Monday, 2 February 2015


Luc Besson is one of the world’s most beloved filmmakers, but in order to find his last truly great film you have to go quite far back. Arguably, Taken was Besson’s last hit, but to find his last great film, only The Fifth Element stands out. So it would make sense that he would return to his roots with Lucy, rediscovering what his niche is and exploiting it for all its worth. And he almost did it. 

Directed by Luc Besson and out now on Blu-Ray and DVD comes Lucy. When Lucy (Johansson) is sent into a building with a briefcase by her boyfriend she begins a series of events that will not only change her life forever, but humanity’s entire way of thinking. After a series of completely unnecessary but stylish scenes, Lucy ends up ingesting a drug, CPH4, that rapidly increases her “cerebral capacity” (the most overused phrase in a film ever). Lucy begins to adopt superhero-like powers – time-manipulation, messing with gravity, and becoming skilled at weapon-handling. As Lucy deteriorates, the only thing that can save her is more of the drug, found inside three other initial drug mules. The only problem is the drug manufacturer also wants them back.

On the face of it, Lucy is a film that suggests a crazy action film, which is exactly what fans of Besson want. They want a Leon with a female lead - but the action is few and far between. Every fight is so one-sided that we stop guessing who’s going to win and bet all our savings on Lucy. We might as well be watching Frieza fight Krillin. The fight scenes are just scenes with Lucy walking into a seemingly one-sided fight and using a newly acquired superpower to dispatch of them quickly. Besson does give us some relief during a fire-fight in a corridor, filled with awesome, jaunty shots and countless expendable bodies just waiting to get imaginatively shot down, but it doesn’t help pay off the tedious 60+ minutes we’ve had to sit through to get there.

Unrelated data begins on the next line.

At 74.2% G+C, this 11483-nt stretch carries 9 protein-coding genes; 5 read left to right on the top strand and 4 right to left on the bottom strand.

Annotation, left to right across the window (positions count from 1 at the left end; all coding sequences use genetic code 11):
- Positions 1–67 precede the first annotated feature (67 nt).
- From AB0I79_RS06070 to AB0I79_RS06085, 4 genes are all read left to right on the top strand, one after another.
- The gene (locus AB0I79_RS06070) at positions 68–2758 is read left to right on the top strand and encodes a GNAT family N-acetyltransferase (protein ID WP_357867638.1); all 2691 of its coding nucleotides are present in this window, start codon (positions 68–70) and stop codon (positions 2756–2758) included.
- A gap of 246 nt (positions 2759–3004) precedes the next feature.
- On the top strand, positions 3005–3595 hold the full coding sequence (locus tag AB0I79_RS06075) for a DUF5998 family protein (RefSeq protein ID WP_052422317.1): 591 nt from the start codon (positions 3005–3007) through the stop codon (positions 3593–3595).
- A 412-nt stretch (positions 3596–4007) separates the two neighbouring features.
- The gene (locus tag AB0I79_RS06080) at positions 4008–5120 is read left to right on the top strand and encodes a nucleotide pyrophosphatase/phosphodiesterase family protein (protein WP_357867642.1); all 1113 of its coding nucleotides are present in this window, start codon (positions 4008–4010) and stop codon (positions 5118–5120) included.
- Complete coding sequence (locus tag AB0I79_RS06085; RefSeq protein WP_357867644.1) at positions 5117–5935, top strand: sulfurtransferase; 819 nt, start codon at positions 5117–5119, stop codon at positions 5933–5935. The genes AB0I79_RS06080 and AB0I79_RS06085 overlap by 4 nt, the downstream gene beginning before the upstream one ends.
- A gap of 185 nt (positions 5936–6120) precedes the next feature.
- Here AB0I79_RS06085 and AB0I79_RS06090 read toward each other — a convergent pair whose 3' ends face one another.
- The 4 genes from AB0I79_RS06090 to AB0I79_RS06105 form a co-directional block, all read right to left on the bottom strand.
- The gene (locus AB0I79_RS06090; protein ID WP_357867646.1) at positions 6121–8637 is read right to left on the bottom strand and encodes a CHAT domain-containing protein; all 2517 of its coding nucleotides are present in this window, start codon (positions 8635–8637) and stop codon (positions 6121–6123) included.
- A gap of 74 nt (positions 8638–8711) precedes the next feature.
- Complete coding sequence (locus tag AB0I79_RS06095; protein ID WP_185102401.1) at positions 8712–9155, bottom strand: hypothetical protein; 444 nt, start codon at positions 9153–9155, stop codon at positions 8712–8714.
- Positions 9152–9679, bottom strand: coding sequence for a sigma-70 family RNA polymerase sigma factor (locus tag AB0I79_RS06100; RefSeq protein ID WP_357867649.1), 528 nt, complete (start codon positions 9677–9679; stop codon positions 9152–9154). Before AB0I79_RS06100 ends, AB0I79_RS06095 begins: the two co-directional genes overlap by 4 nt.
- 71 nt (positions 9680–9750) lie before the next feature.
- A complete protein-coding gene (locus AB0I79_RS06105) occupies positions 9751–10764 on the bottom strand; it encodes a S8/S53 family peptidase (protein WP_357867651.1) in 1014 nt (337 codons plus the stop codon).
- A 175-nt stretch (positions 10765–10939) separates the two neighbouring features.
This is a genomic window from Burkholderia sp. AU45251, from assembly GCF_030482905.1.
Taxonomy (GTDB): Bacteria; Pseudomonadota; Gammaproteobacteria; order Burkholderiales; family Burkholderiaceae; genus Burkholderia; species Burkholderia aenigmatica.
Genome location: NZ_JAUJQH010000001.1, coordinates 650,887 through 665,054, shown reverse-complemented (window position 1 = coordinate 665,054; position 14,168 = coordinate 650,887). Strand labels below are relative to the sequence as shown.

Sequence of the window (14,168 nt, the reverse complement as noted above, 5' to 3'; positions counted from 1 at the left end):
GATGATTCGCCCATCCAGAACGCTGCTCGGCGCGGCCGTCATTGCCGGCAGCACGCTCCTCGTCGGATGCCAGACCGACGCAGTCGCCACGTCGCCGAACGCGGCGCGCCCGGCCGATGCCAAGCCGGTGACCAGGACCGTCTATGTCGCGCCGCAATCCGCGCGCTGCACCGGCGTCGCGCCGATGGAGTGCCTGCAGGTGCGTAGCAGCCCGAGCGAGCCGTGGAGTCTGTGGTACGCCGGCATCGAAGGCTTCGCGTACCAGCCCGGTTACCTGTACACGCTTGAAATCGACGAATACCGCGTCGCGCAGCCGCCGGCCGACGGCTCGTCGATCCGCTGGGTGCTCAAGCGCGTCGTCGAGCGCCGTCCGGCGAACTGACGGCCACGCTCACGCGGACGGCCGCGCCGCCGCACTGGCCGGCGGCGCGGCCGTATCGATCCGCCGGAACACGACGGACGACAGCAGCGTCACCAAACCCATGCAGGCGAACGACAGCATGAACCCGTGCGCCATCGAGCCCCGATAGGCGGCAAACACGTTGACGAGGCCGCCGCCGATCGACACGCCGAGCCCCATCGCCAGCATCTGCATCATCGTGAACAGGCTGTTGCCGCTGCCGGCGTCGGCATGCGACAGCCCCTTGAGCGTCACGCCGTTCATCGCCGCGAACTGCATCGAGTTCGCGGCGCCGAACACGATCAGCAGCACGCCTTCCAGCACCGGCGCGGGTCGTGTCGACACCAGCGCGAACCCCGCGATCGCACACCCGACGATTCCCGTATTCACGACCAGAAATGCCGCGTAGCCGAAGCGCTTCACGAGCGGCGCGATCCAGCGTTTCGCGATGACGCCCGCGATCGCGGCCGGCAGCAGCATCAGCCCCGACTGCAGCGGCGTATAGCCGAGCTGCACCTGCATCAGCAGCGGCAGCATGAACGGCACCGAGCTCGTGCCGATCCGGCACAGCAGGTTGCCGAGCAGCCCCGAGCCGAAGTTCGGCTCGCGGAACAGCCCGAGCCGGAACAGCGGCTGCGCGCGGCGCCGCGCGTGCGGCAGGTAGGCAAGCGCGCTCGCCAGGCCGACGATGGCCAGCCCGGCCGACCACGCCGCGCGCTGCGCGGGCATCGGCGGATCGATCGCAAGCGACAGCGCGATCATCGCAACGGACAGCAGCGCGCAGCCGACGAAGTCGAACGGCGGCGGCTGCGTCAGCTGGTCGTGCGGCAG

Every scene just seems like an excuse to show off yet another ludicrous power that Lucy has attained. We meet her roommate for no reason except to show that Lucy can now see inside bodies, which was a shame because her roommate, wonderfully played by Analeigh Tipton (Crazy, Stupid, Love), was the only believable character that was remotely relatable. Morgan Freeman played himself, spouting off wisdom as if it could be turned on via tap, Amr Waked (Syriana) manages to make Stockholm Syndrome look enticing, and poor Julian Rhind-Tutt (Rush) is an opportunity missed, getting minimal screen-time as a flamboyant drugs travel coordinator.

The entire film is an opportunity missed by over exaggeration. It starts off well, thrusting Lucy into a whole new world and bringing us with it, but she adapts a lot quicker than we do. As she is learning more than we can in our lifetime, we’re still wondering why the hell she was in Taiwan in the first place. Johansson accelerates the character well, adapting and changing from one character to another quickly, occasionally offering glimpses at the old Lucy, triggering sympathy from us, but it’s all glossed over to allow for more pretentious shots of the galaxy with clichéd narration from Freeman spoon-feeding us false information. The only thing keeping us watching until the end is Lucy and what will happen to her, and when we get there, we’re left feeling hollow when we should be having an epiphany.

If Lucy approached itself sardonically, it would be a great film. It could pass off all the boring and scientifically laughable bits as a mockery of itself, which in turn would make us laugh and forgive – but sadly, it doesn’t. Lucy attempts to inspire questions within you, to provoke your ideals and challenge them, but it doesn’t, it just leaves you wondering what to watch next.

Lucy doesn’t achieve its full potential and gets a 2/5.


Jonny Naylor

Lucy at CeX

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